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New study shows vitamin C boosts DNA damage and cell death in melanoma cells

May is Skin Cancer Awareness Month

A recent study shows that there may be a more effective way to treat melanoma by using ascorbate (vitamin C) to increase DNA damage in cancer cells, leading to their death, according to co-corresponding author of the study Marcus Cooke, professor and chair in the Department of Molecular Biosciences.

The multi-disciplinary research team found that melanoma cells have more DNA damage and fewer antioxidant defenses compared to normal skin cells. When treated with hydrogen peroxide and vitamin C, melanoma cells showed even more DNA damage and higher cell death rates, while normal cells were protected. Additionally, the study results found that vitamin C boosted the effectiveness of an existing melanoma drug, Elesclomol. 

Dr. Marcus Cooke, professor and chair of the Department of Molecular Biosciences. (Photo courtesy of Dr. Cooke)

Dr. Marcus Cooke, professor and chair of the Department of Molecular Biosciences. (Photo
courtesy of Dr. Cooke)

Cooke, who also leads the Oxidative Stress Group, said that there is a long-standing history of studying the impact vitamin C has on DNA and skin cells, which helped direct the path to their current study. 

“We’ve been studying the effects of antioxidants since the late 1990s and have been fascinated by the ability of vitamin C to act as a prooxidant (causing DNA damage) and antioxidant (preventing DNA damage), and its apparent ability to help modulate DNA repair. This, coupled with our long-standing interest in skin biology/solar ultraviolet radiation, also dating back to the 1990s, led us to the present study.”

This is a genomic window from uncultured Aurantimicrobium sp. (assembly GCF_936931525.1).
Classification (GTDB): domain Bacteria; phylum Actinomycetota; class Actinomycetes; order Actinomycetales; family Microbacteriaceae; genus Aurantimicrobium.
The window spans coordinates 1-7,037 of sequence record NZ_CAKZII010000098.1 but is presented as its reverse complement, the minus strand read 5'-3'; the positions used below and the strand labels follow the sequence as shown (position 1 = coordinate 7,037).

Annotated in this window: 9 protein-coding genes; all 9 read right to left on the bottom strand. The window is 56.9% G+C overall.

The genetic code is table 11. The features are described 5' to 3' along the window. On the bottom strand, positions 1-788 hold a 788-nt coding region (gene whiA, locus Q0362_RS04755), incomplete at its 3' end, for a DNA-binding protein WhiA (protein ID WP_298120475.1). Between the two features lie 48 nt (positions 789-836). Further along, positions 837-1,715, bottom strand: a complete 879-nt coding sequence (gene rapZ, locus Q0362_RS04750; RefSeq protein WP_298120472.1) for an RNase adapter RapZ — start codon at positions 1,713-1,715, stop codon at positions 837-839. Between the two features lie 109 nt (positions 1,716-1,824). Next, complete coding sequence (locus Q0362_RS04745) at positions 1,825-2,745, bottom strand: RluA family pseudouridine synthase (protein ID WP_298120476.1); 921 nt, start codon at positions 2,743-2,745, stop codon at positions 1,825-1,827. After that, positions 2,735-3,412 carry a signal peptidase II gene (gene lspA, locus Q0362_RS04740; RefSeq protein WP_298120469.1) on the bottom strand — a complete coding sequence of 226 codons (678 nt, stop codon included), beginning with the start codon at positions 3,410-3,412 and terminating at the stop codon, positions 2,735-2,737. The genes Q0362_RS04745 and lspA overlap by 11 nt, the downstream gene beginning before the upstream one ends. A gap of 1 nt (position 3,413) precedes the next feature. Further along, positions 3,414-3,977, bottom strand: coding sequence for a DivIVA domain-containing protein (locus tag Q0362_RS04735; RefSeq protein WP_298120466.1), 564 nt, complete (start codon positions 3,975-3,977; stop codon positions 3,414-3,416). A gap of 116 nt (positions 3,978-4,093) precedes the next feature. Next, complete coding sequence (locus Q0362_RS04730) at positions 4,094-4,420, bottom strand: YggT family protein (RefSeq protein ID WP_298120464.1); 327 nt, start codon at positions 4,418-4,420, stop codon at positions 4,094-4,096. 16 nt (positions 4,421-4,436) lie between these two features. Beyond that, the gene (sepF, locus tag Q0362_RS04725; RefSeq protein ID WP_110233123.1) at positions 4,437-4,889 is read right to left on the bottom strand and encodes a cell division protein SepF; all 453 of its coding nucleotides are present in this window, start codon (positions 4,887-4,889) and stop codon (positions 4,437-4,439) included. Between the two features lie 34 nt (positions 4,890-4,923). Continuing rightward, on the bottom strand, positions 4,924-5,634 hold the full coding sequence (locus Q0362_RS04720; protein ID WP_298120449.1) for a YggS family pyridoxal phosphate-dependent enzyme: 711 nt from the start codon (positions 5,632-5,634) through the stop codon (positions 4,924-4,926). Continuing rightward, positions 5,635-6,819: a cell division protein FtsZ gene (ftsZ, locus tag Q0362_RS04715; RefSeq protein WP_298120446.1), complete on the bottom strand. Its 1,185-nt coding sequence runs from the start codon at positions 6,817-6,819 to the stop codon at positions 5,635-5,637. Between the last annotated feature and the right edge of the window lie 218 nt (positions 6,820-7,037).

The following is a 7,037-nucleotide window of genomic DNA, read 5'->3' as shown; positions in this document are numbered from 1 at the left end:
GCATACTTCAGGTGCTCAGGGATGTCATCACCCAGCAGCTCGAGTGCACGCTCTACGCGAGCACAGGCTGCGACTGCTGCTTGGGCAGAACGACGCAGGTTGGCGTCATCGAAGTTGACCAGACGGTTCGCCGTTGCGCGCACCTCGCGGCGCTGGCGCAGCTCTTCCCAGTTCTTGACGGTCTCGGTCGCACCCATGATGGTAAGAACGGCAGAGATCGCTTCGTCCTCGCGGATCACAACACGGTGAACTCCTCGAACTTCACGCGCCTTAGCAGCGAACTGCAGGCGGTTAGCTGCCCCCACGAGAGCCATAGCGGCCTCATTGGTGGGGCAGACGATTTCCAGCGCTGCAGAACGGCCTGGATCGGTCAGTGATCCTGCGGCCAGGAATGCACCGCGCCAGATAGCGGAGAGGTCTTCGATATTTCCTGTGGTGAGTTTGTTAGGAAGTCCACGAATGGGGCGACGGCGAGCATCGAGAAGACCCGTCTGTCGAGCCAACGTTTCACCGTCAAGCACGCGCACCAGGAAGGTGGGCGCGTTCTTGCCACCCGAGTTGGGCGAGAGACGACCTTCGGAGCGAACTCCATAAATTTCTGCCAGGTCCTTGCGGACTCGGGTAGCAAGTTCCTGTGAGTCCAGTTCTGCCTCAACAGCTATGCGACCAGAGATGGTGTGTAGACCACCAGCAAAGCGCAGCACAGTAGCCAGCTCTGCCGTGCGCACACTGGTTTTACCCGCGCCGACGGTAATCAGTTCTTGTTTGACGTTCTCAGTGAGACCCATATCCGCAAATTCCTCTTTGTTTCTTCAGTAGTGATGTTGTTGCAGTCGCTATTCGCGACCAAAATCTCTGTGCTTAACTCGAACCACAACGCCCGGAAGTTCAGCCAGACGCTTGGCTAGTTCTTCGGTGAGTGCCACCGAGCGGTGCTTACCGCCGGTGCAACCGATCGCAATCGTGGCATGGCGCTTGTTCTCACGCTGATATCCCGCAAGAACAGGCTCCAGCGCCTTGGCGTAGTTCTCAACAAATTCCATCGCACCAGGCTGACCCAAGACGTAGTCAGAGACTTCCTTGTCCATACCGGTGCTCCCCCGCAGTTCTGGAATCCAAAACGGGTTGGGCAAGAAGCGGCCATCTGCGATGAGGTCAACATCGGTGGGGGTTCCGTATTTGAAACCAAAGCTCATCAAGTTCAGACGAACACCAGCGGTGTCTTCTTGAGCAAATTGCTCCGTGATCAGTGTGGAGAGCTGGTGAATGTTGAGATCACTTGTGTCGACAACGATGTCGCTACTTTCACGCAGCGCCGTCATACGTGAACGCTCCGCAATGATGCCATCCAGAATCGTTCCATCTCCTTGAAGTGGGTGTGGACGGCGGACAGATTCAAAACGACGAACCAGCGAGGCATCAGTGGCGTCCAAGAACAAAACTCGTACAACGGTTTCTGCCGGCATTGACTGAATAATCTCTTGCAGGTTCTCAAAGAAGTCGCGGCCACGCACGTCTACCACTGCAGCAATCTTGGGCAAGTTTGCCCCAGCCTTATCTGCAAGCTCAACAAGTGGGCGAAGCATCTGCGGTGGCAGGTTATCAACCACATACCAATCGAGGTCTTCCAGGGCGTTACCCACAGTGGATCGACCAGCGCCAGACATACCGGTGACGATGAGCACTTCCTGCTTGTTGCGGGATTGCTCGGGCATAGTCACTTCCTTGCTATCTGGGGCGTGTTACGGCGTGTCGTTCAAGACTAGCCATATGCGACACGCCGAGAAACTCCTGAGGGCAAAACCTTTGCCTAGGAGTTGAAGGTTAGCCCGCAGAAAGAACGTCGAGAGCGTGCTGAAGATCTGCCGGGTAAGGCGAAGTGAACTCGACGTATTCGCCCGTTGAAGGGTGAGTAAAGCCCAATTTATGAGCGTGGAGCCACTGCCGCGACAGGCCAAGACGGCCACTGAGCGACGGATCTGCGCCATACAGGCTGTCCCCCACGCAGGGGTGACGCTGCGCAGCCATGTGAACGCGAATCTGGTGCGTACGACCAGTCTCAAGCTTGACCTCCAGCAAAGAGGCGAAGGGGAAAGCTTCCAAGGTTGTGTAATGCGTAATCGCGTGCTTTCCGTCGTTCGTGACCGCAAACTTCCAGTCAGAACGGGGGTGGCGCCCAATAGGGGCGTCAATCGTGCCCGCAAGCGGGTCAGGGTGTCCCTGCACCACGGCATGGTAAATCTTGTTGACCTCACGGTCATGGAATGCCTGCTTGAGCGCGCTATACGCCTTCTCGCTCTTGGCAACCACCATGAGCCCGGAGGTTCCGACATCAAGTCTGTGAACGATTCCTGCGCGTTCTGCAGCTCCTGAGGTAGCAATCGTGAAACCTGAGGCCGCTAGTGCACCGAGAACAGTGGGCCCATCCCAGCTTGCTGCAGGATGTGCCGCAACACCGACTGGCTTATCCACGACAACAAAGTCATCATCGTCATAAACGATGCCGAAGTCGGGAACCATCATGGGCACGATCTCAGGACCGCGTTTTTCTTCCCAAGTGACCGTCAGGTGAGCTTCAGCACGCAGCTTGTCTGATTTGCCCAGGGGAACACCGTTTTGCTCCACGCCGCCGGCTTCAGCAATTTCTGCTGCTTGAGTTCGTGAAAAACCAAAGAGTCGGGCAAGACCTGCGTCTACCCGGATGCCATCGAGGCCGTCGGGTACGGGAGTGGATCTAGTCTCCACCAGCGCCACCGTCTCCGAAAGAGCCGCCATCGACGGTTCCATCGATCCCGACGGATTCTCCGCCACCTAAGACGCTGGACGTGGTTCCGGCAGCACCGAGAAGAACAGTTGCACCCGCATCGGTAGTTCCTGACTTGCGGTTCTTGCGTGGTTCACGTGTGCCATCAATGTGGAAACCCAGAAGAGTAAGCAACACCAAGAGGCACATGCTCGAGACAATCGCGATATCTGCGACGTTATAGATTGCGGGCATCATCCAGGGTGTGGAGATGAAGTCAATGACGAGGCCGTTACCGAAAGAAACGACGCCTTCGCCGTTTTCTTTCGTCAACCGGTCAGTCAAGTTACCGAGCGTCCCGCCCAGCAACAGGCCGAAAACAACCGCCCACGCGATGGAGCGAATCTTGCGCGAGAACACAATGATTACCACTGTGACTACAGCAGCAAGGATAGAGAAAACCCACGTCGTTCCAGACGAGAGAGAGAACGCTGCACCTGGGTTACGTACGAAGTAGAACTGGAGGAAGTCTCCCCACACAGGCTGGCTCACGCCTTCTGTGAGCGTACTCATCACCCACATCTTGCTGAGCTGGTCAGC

“The findings show that melanoma cells have higher levels of DNA damage than keratinocytes (the primary type of cell found in the epidermis). We discovered that this damage was proportional to the amount of melanin that is in the melanocytes – the more melanin, the more damage,” Cooke explained. “This is in cells not even exposed to sunlight, suggesting that melanin within cells can cause damage in melanoma cells.” 

“Our study reveals that levels of potentially harmful reactive species were proportionate to the amount of melanin, and the levels of protective antioxidants inversely proportional. With all this in mind, we went on to discover that we can exploit this situation to selectively kill melanoma cells,” he said. 

Cooke acknowledges that additional clinical studies and trials would bolster these findings and assist in moving towards including ascorbate as an accessory in treatment.  

“Given that ascorbate is already well studied and is known to be well tolerated, I think that clinicians could include ascorbate as an addition to existing treatment to enhance existing approaches if they act by inducing DNA damage as Elesclomol does,” he said. “The biomarkers of oxidative stress that we use in my Oxidative Stress Group laboratory are particularly suitable for clinical studies, and we could help support in vivo (whole living cell organisms) biomonitoring of patients, should clinical studies get underway.”

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